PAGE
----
Ex Machina Brims With Robot Fun and Mind Games

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In upcoming sci-fi film, Ex Machina, writer and director Alex Garland gets ambitious. All we’ve got is a trailer so far. But it’s a tantalizing clip that manages to run through a range of cinematic AI and robotics themes—and hints at a plot twist.

Garland is known for writing The Beach (the novel), 28 Days Later, and Sunshine, but this is his directorial debut. And if you like watching well-rendered female robots playing mind games with innocent young programmers—save the date.

What will Ex Machina be like in full? No idea. Perhaps a little Species, a little Terminator (with a dash of Moon?)—though the trailer does make us question whether the AI Ava is in fact evil, or something else more twisted and diabolical is going on. The film also appears to cover a few intriguing future tech topics, though story and suspense may trump depth.

The protagonist, a young programmer, is brought to his CEO’s elegantly futuristic mountain compound to serve as judge in a Turing test. Eccentric billionaire polymath secretly working on AI and robotics? Check! Time to show off his work.

It seems a little odd our billionaire only calls one judge. Most Turing test rules require multiple interrogators. Also, Turing test judges are supposed to interview several real people and a machine, and identify which is which. Knowing ahead of time that you’re evaluating a machine (and only a machine) kind of undermines the test. At least as Alan Turing conceived it.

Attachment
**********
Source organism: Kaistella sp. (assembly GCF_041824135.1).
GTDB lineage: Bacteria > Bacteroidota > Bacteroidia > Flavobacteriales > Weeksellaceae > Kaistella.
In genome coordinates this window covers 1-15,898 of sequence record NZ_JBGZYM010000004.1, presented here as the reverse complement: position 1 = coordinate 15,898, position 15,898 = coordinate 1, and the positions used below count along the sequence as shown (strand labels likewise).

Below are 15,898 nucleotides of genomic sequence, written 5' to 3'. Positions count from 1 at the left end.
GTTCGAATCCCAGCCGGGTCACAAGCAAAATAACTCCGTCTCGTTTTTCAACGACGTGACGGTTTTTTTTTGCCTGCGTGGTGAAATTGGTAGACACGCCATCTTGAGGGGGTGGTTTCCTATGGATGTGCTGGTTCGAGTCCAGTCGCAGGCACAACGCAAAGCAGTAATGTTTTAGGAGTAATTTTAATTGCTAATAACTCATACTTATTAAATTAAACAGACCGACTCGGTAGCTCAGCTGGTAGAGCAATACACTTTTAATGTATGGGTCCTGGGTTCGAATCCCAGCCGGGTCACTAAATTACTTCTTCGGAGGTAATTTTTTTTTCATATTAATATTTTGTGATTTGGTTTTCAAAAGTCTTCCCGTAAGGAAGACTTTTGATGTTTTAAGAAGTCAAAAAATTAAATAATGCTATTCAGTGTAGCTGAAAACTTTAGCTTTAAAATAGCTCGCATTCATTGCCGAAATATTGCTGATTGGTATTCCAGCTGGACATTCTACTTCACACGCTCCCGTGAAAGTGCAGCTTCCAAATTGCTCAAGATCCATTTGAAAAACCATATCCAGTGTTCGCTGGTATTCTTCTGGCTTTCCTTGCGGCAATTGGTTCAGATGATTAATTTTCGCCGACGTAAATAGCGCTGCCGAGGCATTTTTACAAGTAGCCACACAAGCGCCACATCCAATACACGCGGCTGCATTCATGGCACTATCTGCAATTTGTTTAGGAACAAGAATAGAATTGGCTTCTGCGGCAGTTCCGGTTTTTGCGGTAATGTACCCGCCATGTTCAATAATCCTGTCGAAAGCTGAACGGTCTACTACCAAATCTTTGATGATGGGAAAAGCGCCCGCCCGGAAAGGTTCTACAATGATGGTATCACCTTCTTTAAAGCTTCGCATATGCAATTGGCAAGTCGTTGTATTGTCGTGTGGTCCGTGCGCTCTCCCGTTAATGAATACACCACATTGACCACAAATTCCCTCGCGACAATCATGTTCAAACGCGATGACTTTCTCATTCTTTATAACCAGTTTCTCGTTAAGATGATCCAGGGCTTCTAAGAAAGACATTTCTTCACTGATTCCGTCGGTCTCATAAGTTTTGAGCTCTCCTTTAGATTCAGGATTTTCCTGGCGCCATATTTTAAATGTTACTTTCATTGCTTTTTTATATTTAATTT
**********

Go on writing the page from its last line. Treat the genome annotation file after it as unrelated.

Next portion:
But never mind. The man is protective of his new creation and distrustful of people—he lives alone in a giant compound building robots for crying out loud. We can understand his departure from protocol.

The trailer runs down a list of classic future tech themes: The blurred line between man and machine, an AI of questionable motives, the ethical boundaries of consciousness and personhood, and the future obsolescence of humans.

Though all these philosophical refrains may run through the movie, it looks like the story will turn on that perennial plot device: love. Or more specifically, machine love. It’s a subject that received a delicate, thoughtful treatment in Spike Jonze’s film Her because, well, the AI Samantha didn’t have a body. But we aren’t sure there will be quite as much subtlety here.

As our innocent young programmer falls for his new robot acquaintance, the mind games begin. Who’s playing who? Should he trust Ava or his CEO? And then the twist. Is that a flash of our protagonist making an incision in his own arm?

Why in heaven’s name would he do that? Oh, we think you know. (Or do you? Or do we?)

The technology might be a little fanciful and the treatment more entertaining than accurate—but that doesn’t mean it won’t still be a great science fiction psychological thriller.

Image Credit: A24/Ex Machina/YouTube

Jason is managing editor of Singularity Hub. He did research and wrote about finance and economics before moving on to science, technology, and the future. He is curious about pretty much everything, and sad he'll only ever know a tiny fraction of it all.